A Mind for God – James Emery White

A Mind for God
A Mind for God
by James Emery White

Available at Amazon

You don’t have to be a scholar to be interested in the life of the mind.  In fact, if you’re a Christian, it’s important that you are.  According to the apostle Paul, the believer, whatever his calling, is to ‘take captive every thought to make it obedient to Christ.’ (2 Cor 10:5).

Our mothers advised us to think before speaking.  Sometimes, we remember to do this but what about thinking Christianly before speaking?  According to Bertrand Russell, ‘Most Christians would rather die thank think; in fact they do.’ This is simply not true but it’s a challenge to the Bridget Joneses amongst us to pay heed not just to the murky areas of our thought life, but also to the muddled ones.

While it may be tempting to dismiss the need to think Christianly with legitimate fears of becoming puffed up with knowledge, it is also crucial to ask oneself, ‘Am I ensnared by the thinking of the current culture without even realising it?’  This is a particularly important question to ask if you:

  • watch TV
  • scroll through Facebook
  • tweet
  • read the news
  • know anybody who’s not a Christian.

I assume that is most of us.  Even if you are not someone who exposes himself regularly to the external influences of the day, we all know that the mind can play tricks on us, perhaps more than ever when we spend time alone.

If you are interested in reading more on the subject, at just over 100 pages, James Emery White’s little book is a great place to start.

The book is particularly appealing for two main reasons.

First, because it is short!  With only seven chapters and two useful appendices (recommended reading and resources) it can be read and absorbed in a few hours but stand you in good stead for many years when returning the ‘volleys against faith [that] come from every quarter and at every age’.

In his engaging and personal introduction, White cites Richard Hofstadter’s Pulitzer Prize-winning book Anti-Intellectualism in American Life in which he points out that lots of Christians consider humble ignorance a nobler quality than a cultivated mind.  If ‘homo sapiens’ means ‘thinking being’, then surely to be fully human is to think.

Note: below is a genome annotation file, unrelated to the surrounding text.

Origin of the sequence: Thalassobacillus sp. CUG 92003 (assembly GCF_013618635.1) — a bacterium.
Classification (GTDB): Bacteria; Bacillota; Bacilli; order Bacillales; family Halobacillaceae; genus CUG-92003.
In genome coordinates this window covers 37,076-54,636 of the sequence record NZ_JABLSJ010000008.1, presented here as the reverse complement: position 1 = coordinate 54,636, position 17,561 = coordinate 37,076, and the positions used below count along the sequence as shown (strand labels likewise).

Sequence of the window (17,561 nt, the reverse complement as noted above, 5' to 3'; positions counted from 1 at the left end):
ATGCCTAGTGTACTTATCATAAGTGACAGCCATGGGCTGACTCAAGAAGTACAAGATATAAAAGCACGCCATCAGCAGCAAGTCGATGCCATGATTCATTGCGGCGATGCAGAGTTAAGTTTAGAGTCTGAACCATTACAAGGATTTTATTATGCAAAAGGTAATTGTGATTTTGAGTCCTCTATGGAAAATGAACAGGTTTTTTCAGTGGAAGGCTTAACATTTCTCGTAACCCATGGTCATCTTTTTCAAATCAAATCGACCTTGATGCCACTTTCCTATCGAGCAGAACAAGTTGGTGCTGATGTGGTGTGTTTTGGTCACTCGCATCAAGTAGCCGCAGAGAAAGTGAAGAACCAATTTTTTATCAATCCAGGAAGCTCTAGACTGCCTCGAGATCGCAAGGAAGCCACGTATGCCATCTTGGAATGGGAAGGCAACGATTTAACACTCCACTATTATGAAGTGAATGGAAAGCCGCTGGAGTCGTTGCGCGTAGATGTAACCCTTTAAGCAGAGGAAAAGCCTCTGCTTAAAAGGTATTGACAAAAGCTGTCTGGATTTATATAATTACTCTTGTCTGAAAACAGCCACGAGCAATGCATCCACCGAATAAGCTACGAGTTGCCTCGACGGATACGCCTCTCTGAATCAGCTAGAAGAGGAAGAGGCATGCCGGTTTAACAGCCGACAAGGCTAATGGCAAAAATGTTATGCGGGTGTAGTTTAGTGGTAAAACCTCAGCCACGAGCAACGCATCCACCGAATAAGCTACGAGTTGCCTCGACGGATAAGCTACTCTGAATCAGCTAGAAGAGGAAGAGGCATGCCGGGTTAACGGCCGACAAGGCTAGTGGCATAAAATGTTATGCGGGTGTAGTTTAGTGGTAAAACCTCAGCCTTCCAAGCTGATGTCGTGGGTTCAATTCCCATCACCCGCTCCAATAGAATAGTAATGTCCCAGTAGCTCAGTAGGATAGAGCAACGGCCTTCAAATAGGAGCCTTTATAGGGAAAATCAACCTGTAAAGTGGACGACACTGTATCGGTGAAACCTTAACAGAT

White then gently leads us through concepts like Moral Relativism (‘what’s true for you is true for you, and what’s true for me is true for me’); Autonomous Individualism (‘our choices are ours alone, determined by our personal pleasure, and not by any higher moral authority’); Narcissistic Hedonism (‘I, me, mine’ – the toddler in us all) and Reductive  Naturalism (‘life is accidental’).  Having done so, he invites us to ask ourselves whether we are actually harbouring any of these world-views without acknowledging it.

Secondly, the book motivates us to read books.  Describing our library as our ‘armoury’, he calls the reader to exercise his mind through reading as we exercise the body through going to the gym.  We don’t get fit, either physically or mentally, if we don’t make it a priority.

“As iron rusts when not used, 
and water gets foul from standing or turns to ice when exposed
to cold, so the intellect degenerates without exercise.”

Leonardo Da Vinci

Starting with the Bible, White gives us a framework for what to read to develop a mind for Christ and encourages us to take the time to do it.

I once asked a busy housemaster of a prestigious boys prep school how he managed to read so many books.

‘It’s important to me,’ was his simple reply.

Is it important to you?



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